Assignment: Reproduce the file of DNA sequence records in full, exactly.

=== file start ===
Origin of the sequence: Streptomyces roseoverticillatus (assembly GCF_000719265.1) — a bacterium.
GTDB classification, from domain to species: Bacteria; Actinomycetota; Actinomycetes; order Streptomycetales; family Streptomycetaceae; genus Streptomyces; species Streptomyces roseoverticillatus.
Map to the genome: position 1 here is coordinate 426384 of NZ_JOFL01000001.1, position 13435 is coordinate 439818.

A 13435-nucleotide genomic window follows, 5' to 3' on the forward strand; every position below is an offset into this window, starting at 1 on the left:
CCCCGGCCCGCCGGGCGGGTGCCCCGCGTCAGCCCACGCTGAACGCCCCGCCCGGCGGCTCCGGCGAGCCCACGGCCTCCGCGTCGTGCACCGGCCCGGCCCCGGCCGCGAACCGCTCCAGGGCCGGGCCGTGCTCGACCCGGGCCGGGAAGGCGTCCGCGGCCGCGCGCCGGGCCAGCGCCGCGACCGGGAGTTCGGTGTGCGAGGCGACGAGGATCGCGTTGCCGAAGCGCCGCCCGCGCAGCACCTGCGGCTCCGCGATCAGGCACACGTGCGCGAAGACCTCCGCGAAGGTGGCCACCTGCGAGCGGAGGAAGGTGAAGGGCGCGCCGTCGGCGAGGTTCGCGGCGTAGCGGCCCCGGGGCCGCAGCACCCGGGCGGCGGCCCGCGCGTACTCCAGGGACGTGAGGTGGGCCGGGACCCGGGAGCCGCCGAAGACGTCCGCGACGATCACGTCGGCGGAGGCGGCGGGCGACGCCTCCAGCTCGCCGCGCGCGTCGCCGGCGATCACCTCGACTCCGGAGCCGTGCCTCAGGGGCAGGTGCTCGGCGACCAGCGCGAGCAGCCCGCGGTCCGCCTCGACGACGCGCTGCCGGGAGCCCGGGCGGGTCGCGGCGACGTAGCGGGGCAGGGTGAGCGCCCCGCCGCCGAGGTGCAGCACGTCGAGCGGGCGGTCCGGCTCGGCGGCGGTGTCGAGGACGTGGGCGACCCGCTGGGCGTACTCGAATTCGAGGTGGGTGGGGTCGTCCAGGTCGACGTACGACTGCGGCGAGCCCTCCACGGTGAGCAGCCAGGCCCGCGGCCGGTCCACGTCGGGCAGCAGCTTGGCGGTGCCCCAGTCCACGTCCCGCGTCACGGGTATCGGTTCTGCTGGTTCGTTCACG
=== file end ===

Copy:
Origin of the sequence: Streptomyces roseoverticillatus (assembly GCF_000719265.1) — a bacterium.
GTDB classification, from domain to species: Bacteria; Actinomycetota; Actinomycetes; order Streptomycetales; family Streptomycetaceae; genus Streptomyces; species Streptomyces roseoverticillatus.
Map to the genome: position 1 here is coordinate 426384 of NZ_JOFL01000001.1, position 13435 is coordinate 439818.

A 13435-nucleotide genomic window follows, 5' to 3' on the forward strand; every position below is an offset into this window, starting at 1 on the left:
CCCCGGCCCGCCGGGCGGGTGCCCCGCGTCAGCCCACGCTGAACGCCCCGCCCGGCGGCTCCGGCGAGCCCACGGCCTCCGCGTCGTGCACCGGCCCGGCCCCGGCCGCGAACCGCTCCAGGGCCGGGCCGTGCTCGACCCGGGCCGGGAAGGCGTCCGCGGCCGCGCGCCGGGCCAGCGCCGCGACCGGGAGTTCGGTGTGCGAGGCGACGAGGATCGCGTTGCCGAAGCGCCGCCCGCGCAGCACCTGCGGCTCCGCGATCAGGCACACGTGCGCGAAGACCTCCGCGAAGGTGGCCACCTGCGAGCGGAGGAAGGTGAAGGGCGCGCCGTCGGCGAGGTTCGCGGCGTAGCGGCCCCGGGGCCGCAGCACCCGGGCGGCGGCCCGCGCGTACTCCAGGGACGTGAGGTGGGCCGGGACCCGGGAGCCGCCGAAGACGTCCGCGACGATCACGTCGGCGGAGGCGGCGGGCGACGCCTCCAGCTCGCCGCGCGCGTCGCCGGCGATCACCTCGACTCCGGAGCCGTGCCTCAGGGGCAGGTGCTCGGCGACCAGCGCGAGCAGCCCGCGGTCCGCCTCGACGACGCGCTGCCGGGAGCCCGGGCGGGTCGCGGCGACGTAGCGGGGCAGGGTGAGCGCCCCGCCGCCGAGGTGCAGCACGTCGAGCGGGCGGTCCGGCTCGGCGGCGGTGTCGAGGACGTGGGCGACCCGCTGGGCGTACTCGAATTCGAGGTGGGTGGGGTCGTCCAGGTCGACGTACGACTGCGGCGAGCCCTCCACGGTGAGCAGCCAGGCCCGCGGCCGGTCCACGTCGGGCAGCAGCTTGGCGGTGCCCCAGTCCACGTCCCGCGTCACGGGTATCGGTTCTGCTGGTTCGTTCACG